Nationalism has been the primary method by which every national/ethnic group has achieved and maintains power.
In order for the African Community in America to
continue our fight for self-determination and dignity, it is important that we
remind ourselves of the nature of the American dynamic. Essentially, and at the
foundation of the American-European dynamic, is the fact that it is made up of people
of many nations who migrated to this country and continued to fight for and
develop their national interests, inside this country. At the same time they
maintained their economic, political, cultural, linguistic, and social
relationships with their country of origin.
We can witness this phenomenon on a daily
basis by just taking a quick glance at the national/ethnic group practices and
beliefs of the Jews, Poles, Irish, Italians, Germans, Swedes, Greeks, French,
Slovakians, Czechs, etc., and how they have consolidated their political and
economic power in America.
They have all done this through their nationalistic unity on the fundamental
life-giving and life-sustaining issues that affect their interests.
In other words, they have maintained a strong
sense of where they came from, who they are, and where they are going. This
formula has been at the heart of their historical efforts to acquire power in America. We can
observe this same trend among the Chinese, Koreans, Filipinos, Vietnamese,
Lebanese, Jordanians, and Palestinians who are the new national/ethnic groups
In fact, the Mexicans, Puerto Ricans, and other Spanish-speaking
national/ethnic groups are following this same pattern. They are fighting for
nationalism in America,
without calling it that.
When African people in America talk
about nationalism, we are often charged with being racists or anti-white.
However, the historical record demonstrates clearly that nationalism has been
the primary method by which every national/ethnic group has achieved and
Harold Cruse describes this dilemma of the
African Community in America,
in his most profound analysis of our movement, in his book The Crisis of the Negro Intellectual. Cruse
framed the American dynamic in this manner when he said, “On the face of it,
this dilemma rests on the fact that America, which idealizes the rights of the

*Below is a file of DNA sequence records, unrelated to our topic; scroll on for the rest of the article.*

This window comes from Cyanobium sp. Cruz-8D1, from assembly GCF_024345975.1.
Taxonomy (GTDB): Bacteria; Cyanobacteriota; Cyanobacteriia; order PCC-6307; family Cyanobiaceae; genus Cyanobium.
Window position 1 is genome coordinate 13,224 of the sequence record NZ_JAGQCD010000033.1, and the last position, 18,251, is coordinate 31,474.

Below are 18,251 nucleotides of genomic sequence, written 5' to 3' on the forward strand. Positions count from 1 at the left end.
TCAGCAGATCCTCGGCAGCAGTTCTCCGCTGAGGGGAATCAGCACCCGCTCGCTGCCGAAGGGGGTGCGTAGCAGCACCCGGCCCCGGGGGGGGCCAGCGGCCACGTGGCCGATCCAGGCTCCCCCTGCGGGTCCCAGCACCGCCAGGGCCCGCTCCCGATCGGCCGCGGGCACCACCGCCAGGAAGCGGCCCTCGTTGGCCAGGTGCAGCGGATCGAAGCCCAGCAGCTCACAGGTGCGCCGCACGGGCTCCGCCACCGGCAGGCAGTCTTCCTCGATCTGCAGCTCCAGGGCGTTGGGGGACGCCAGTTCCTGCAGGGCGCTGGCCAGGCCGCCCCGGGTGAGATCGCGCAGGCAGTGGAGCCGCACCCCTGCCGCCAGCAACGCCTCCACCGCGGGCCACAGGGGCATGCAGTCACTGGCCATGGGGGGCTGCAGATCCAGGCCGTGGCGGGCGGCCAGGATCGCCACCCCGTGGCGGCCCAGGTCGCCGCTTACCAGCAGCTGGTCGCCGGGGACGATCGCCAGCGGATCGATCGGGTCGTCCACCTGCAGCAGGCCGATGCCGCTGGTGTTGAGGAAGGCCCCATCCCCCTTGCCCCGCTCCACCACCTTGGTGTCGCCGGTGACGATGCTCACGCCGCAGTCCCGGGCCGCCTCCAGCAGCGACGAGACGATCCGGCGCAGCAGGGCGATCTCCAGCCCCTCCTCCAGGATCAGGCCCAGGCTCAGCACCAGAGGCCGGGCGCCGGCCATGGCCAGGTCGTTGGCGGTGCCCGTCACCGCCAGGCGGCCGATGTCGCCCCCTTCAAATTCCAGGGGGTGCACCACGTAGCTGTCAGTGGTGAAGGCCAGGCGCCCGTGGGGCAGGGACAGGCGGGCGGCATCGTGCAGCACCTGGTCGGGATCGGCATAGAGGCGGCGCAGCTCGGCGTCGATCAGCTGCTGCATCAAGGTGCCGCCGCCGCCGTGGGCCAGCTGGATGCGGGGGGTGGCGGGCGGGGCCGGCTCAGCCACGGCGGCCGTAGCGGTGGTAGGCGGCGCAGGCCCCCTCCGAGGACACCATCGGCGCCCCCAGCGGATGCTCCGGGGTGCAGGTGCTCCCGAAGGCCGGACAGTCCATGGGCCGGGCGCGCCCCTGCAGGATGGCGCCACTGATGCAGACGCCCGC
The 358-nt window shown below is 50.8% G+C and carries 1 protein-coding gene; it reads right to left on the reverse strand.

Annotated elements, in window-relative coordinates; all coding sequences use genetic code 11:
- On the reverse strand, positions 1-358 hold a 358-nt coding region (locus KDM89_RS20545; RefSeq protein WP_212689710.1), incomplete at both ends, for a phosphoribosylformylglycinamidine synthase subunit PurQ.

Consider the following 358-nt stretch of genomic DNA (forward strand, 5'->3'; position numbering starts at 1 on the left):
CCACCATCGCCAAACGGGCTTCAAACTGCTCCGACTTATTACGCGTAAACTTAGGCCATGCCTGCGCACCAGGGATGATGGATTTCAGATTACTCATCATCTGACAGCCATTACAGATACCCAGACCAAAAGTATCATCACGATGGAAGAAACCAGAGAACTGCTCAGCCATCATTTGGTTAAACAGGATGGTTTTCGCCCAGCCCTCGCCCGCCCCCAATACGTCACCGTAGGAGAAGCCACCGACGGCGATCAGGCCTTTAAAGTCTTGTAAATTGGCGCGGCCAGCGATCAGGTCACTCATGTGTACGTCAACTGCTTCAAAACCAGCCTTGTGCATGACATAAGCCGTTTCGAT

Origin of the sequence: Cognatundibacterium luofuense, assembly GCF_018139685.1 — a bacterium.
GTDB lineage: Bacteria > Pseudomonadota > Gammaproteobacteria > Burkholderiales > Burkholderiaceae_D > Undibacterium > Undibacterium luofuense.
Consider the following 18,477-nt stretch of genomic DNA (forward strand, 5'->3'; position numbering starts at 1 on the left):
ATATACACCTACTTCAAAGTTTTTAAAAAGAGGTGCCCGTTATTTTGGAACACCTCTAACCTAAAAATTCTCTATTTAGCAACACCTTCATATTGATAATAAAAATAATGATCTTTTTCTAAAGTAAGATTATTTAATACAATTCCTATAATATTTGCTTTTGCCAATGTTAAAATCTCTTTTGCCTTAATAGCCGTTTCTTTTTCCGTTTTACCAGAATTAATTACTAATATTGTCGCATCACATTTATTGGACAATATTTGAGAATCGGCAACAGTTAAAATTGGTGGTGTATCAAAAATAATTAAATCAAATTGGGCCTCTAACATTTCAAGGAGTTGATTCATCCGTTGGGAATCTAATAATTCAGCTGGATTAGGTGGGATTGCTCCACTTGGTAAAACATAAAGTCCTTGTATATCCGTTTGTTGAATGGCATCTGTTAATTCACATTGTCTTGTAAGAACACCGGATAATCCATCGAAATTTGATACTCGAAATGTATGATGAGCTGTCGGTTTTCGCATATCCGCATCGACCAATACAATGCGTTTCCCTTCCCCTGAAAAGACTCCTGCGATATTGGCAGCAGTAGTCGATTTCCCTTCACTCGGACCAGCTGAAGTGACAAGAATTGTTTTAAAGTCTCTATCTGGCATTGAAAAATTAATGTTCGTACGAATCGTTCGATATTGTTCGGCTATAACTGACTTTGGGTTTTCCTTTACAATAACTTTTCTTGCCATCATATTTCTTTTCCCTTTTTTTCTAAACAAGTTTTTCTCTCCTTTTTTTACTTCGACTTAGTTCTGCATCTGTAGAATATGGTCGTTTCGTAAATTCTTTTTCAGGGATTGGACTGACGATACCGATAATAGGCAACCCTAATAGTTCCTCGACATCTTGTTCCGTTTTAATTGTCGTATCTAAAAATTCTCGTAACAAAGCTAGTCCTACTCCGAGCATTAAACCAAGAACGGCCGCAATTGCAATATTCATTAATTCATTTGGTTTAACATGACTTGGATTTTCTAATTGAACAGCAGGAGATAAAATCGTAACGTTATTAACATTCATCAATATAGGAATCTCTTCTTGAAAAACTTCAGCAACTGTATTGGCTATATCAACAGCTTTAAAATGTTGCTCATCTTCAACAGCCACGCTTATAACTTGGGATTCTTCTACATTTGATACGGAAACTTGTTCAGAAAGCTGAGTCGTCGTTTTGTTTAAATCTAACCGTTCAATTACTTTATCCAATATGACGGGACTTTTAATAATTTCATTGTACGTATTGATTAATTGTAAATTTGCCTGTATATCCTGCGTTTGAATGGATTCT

individual above everything else, in reality, a nation dominated by the social
powers of groups, classes, in-groups and cliques - both ethnic and religious.”
He goes further to explain, “The individual
has few rights that are not backed up by the political, economic and social
power of one group or another.” Therefore, Cruse states, “…the individual
[Black person] has, proportionately, very few rights indeed because his ethnic
group (whether or not he actually identifies with it) has very little
political, economic or social power (beyond moral grounds) to wield.”
In our efforts to acquire Black Power, we
should remind ourselves that the Black
Nationalist Tradition has always been opposed to integration, assimilation,
and accommodation as a solution to the problems of people of African ancestry
In this regard, the Black Nationalist Tradition has rejected the strategies and
tactics of appealing to the morality of white people and their white supremacy
Black Nationalists have been historically
clear that people in power do not teach powerless people how to get power. And
they certainly do not give power away, even though, when challenged, they may
make some concessions.
American-European dynamic is made up of people of many nations who
migrated to this country and continued to fight for and develop their
national interests, inside this country.It is so clear that every national/ethnic
group understands their political, economic, and cultural interest. It is so
natural for them to function in a nationalistic manner in their struggle to
acquire and maintain power. The African Community in America has not fully
conceptualized and reached a consensus on our nationalistic agenda. Many of us
function as if we are scared of really acting out what we really know, for fear
of being called racist. We need to stop denying our own reality.
Being called racist because we believe in,
and will fight for, the interests of our race with undying loyalty should
become the most honorable badge of courage in our community. We should get off this
defensive “trip” when we fight for the interests of our race and some other
national/ethnic group calls us racist. We should know by now, this is a tactic
to sway us away from the path of acquiring power.
Let’s continue our movement “to assert our
own identity, define our own purpose, to make and enforce decisions and to move
into our own national interest.” It is called nationalism!
BlackCommentator.com Columnist, Conrad W. Worrill, PhD,
is the National Chairman Emeritus of the National Black United Front (NBUF). Click here to contact Dr. Worrill.